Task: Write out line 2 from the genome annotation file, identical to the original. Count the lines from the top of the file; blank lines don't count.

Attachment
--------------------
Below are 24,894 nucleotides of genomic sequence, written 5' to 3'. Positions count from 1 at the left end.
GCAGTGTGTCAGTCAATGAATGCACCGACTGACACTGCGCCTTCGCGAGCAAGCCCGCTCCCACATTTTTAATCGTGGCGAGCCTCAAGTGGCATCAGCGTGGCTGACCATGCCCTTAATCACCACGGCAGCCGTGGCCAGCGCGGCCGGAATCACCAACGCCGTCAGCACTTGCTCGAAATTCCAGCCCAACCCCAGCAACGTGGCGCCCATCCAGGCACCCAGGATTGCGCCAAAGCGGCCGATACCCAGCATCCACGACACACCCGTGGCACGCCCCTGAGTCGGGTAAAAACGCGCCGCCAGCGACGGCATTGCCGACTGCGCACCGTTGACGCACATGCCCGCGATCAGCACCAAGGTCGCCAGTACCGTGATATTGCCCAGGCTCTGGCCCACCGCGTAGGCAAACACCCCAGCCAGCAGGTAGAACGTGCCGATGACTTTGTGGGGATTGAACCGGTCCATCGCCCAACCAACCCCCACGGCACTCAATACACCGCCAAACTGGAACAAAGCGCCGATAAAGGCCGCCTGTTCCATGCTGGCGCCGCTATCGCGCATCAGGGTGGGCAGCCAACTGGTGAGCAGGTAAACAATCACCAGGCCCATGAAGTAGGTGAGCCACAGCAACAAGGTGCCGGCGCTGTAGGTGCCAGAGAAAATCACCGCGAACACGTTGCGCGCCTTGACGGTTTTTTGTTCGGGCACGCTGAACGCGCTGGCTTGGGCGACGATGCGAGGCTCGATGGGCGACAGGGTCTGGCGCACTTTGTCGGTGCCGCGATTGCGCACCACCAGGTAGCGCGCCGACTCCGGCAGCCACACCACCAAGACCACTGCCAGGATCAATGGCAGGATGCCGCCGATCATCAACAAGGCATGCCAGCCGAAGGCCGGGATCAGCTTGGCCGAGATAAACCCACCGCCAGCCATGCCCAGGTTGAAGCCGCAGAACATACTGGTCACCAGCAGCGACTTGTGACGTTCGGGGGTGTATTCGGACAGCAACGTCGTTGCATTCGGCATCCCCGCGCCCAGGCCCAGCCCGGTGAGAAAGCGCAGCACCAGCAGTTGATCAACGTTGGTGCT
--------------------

GCAGTGTGTCAGTCAATGAATGCACCGACTGACACTGCGCCTTCGCGAGCAAGCCCGCTCCCACATTTTTAATCGTGGCGAGCCTCAAGTGGCATCAGCGTGGCTGACCATGCCCTTAATCACCACGGCAGCCGTGGCCAGCGCGGCCGGAATCACCAACGCCGTCAGCACTTGCTCGAAATTCCAGCCCAACCCCAGCAACGTGGCGCCCATCCAGGCACCCAGGATTGCGCCAAAGCGGCCGATACCCAGCATCCACGACACACCCGTGGCACGCCCCTGAGTCGGGTAAAAACGCGCCGCCAGCGACGGCATTGCCGACTGCGCACCGTTGACGCACATGCCCGCGATCAGCACCAAGGTCGCCAGTACCGTGATATTGCCCAGGCTCTGGCCCACCGCGTAGGCAAACACCCCAGCCAGCAGGTAGAACGTGCCGATGACTTTGTGGGGATTGAACCGGTCCATCGCCCAACCAACCCCCACGGCACTCAATACACCGCCAAACTGGAACAAAGCGCCGATAAAGGCCGCCTGTTCCATGCTGGCGCCGCTATCGCGCATCAGGGTGGGCAGCCAACTGGTGAGCAGGTAAACAATCACCAGGCCCATGAAGTAGGTGAGCCACAGCAACAAGGTGCCGGCGCTGTAGGTGCCAGAGAAAATCACCGCGAACACGTTGCGCGCCTTGACGGTTTTTTGTTCGGGCACGCTGAACGCGCTGGCTTGGGCGACGATGCGAGGCTCGATGGGCGACAGGGTCTGGCGCACTTTGTCGGTGCCGCGATTGCGCACCACCAGGTAGCGCGCCGACTCCGGCAGCCACACCACCAAGACCACTGCCAGGATCAATGGCAGGATGCCGCCGATCATCAACAAGGCATGCCAGCCGAAGGCCGGGATCAGCTTGGCCGAGATAAACCCACCGCCAGCCATGCCCAGGTTGAAGCCGCAGAACATACTGGTCACCAGCAGCGACTTGTGACGTTCGGGGGTGTATTCGGACAGCAACGTCGTTGCATTCGGCATCCCCGCGCCCAGGCCCAGCCCGGTGAGAAAGCGCAGCACCAGCAGTTGATCAACGTTGGTGCT